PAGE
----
This is from Cutting Line Designs; the My Heart's A'Flutter shell top with the In the Trenches skirt.  I shortened the skirt about six inches and made it slightly less was a good thing; had it been longer or narrower I would have a real problem getting my leg high enough to climb into my Sante Fe, lol.

It's their IL019 linen in Beet...a really nice deep red.  And...this is the reason the pics are so late.  I wore it to work the week I finished it, and intended to take pics after I got home.  Well, we had choir practice in the evening and I didn't have time to take pics before practice.  Then, on the way home hubby and I decided to treat ourselves to some ice cream ...and just before taking the pics I found I had somehow dripped a big ol' ice cream drip right on the front of the top.  So it went into the laundry.  I had to wash it twice to get the shadowy spot out...and then it hung around in the laundry room waiting for the iron.  I finally got it ironed last week and I wore it in while the temps were still hitting the 80's. Such a rich red color helps linen wear well in the warm days of autumn in the south. ;-)  Managed to get the pic without mishap this time...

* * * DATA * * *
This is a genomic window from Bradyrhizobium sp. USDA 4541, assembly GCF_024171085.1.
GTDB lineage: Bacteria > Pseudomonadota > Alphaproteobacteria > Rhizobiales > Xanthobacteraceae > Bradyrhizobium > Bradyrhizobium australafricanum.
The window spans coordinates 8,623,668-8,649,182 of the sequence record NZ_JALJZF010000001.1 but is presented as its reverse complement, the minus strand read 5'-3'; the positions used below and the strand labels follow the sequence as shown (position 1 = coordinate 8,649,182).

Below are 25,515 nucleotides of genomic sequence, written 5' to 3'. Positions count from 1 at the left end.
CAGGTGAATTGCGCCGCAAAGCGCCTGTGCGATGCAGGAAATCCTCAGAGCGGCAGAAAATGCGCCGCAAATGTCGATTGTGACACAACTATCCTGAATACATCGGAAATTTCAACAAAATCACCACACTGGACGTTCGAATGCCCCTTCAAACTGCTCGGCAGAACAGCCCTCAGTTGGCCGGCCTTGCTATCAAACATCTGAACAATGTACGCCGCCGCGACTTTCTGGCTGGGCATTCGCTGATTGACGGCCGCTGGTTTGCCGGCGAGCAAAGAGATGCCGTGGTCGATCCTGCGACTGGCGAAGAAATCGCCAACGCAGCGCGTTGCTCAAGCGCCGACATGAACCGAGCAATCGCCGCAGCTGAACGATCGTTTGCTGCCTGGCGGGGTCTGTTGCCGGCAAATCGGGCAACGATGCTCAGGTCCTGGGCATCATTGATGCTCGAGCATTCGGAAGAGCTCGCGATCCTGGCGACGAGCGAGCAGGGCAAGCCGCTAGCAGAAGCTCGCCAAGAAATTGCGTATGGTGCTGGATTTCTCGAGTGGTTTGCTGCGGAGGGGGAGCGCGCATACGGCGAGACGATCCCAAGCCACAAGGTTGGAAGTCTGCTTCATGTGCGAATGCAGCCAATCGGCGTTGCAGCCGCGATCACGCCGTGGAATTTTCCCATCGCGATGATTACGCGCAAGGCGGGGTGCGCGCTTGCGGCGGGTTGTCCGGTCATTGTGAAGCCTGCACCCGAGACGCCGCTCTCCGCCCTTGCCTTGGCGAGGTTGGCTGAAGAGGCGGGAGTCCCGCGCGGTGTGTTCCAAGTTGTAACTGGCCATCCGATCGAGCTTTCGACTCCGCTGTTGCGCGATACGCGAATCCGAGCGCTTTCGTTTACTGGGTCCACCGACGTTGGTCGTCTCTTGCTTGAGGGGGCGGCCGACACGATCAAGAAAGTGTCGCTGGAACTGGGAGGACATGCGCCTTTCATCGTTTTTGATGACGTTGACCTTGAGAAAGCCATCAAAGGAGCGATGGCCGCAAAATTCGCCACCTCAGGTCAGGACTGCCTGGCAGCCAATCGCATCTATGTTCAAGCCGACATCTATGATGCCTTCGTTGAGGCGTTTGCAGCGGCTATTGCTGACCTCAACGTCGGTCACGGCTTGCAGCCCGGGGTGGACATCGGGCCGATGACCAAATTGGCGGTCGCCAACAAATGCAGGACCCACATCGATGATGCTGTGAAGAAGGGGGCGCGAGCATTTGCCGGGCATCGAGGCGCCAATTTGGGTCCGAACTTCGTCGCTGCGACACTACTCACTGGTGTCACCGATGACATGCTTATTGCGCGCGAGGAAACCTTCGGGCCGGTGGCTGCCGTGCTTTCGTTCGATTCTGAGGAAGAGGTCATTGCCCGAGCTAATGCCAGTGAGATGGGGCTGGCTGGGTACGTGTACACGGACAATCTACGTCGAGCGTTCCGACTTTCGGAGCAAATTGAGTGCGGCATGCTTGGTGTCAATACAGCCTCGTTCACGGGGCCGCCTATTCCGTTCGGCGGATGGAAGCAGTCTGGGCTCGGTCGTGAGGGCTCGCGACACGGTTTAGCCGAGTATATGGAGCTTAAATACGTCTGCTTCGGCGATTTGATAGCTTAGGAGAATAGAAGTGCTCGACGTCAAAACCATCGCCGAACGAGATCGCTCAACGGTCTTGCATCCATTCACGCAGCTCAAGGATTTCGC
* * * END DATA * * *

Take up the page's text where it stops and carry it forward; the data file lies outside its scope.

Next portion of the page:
I have  a pair of black cotton gauze pants about half done but my sewing time has been pretty minimal for the last month or so.  I'll probably finish those up and just put them in the box for next summer.  But hopefully get a picture first, lol.